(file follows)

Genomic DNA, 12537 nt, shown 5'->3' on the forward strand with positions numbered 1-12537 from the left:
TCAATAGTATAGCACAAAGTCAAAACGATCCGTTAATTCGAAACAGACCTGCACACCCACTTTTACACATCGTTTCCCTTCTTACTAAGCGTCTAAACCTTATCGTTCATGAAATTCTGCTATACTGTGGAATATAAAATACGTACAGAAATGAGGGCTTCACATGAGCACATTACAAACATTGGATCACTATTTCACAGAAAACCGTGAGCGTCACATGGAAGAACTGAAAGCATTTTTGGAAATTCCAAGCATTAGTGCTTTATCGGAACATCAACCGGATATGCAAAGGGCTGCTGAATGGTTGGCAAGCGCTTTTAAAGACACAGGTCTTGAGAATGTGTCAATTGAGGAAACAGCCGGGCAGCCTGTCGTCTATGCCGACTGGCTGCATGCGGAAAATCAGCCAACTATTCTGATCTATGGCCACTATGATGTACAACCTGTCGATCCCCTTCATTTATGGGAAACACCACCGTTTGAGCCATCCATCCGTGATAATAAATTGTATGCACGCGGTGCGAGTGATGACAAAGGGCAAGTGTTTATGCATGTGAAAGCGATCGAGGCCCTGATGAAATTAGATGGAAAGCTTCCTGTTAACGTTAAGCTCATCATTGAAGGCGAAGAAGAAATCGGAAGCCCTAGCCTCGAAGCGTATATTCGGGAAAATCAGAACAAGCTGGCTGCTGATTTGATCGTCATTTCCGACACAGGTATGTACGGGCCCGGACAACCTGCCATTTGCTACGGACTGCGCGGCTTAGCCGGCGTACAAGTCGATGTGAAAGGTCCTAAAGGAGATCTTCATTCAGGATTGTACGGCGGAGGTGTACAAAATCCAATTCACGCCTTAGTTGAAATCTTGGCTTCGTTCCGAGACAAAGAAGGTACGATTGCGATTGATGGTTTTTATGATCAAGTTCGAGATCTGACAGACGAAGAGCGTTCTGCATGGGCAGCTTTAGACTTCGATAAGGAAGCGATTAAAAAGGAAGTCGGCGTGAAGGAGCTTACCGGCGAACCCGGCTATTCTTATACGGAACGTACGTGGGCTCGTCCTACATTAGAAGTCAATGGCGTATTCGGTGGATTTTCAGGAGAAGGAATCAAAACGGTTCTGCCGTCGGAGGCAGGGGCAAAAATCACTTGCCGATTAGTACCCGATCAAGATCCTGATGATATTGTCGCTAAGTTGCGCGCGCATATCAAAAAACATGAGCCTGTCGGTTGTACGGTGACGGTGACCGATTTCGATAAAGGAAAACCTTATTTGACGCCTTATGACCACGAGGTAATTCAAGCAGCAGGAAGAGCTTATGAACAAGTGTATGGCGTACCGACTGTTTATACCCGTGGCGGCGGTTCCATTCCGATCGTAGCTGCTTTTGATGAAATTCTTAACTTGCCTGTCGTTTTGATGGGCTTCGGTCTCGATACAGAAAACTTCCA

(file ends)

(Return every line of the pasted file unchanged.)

Genomic DNA, 12537 nt, shown 5'->3' on the forward strand with positions numbered 1-12537 from the left:
TCAATAGTATAGCACAAAGTCAAAACGATCCGTTAATTCGAAACAGACCTGCACACCCACTTTTACACATCGTTTCCCTTCTTACTAAGCGTCTAAACCTTATCGTTCATGAAATTCTGCTATACTGTGGAATATAAAATACGTACAGAAATGAGGGCTTCACATGAGCACATTACAAACATTGGATCACTATTTCACAGAAAACCGTGAGCGTCACATGGAAGAACTGAAAGCATTTTTGGAAATTCCAAGCATTAGTGCTTTATCGGAACATCAACCGGATATGCAAAGGGCTGCTGAATGGTTGGCAAGCGCTTTTAAAGACACAGGTCTTGAGAATGTGTCAATTGAGGAAACAGCCGGGCAGCCTGTCGTCTATGCCGACTGGCTGCATGCGGAAAATCAGCCAACTATTCTGATCTATGGCCACTATGATGTACAACCTGTCGATCCCCTTCATTTATGGGAAACACCACCGTTTGAGCCATCCATCCGTGATAATAAATTGTATGCACGCGGTGCGAGTGATGACAAAGGGCAAGTGTTTATGCATGTGAAAGCGATCGAGGCCCTGATGAAATTAGATGGAAAGCTTCCTGTTAACGTTAAGCTCATCATTGAAGGCGAAGAAGAAATCGGAAGCCCTAGCCTCGAAGCGTATATTCGGGAAAATCAGAACAAGCTGGCTGCTGATTTGATCGTCATTTCCGACACAGGTATGTACGGGCCCGGACAACCTGCCATTTGCTACGGACTGCGCGGCTTAGCCGGCGTACAAGTCGATGTGAAAGGTCCTAAAGGAGATCTTCATTCAGGATTGTACGGCGGAGGTGTACAAAATCCAATTCACGCCTTAGTTGAAATCTTGGCTTCGTTCCGAGACAAAGAAGGTACGATTGCGATTGATGGTTTTTATGATCAAGTTCGAGATCTGACAGACGAAGAGCGTTCTGCATGGGCAGCTTTAGACTTCGATAAGGAAGCGATTAAAAAGGAAGTCGGCGTGAAGGAGCTTACCGGCGAACCCGGCTATTCTTATACGGAACGTACGTGGGCTCGTCCTACATTAGAAGTCAATGGCGTATTCGGTGGATTTTCAGGAGAAGGAATCAAAACGGTTCTGCCGTCGGAGGCAGGGGCAAAAATCACTTGCCGATTAGTACCCGATCAAGATCCTGATGATATTGTCGCTAAGTTGCGCGCGCATATCAAAAAACATGAGCCTGTCGGTTGTACGGTGACGGTGACCGATTTCGATAAAGGAAAACCTTATTTGACGCCTTATGACCACGAGGTAATTCAAGCAGCAGGAAGAGCTTATGAACAAGTGTATGGCGTACCGACTGTTTATACCCGTGGCGGCGGTTCCATTCCGATCGTAGCTGCTTTTGATGAAATTCTTAACTTGCCTGTCGTTTTGATGGGCTTCGGTCTCGATACAGAAAACTTCCA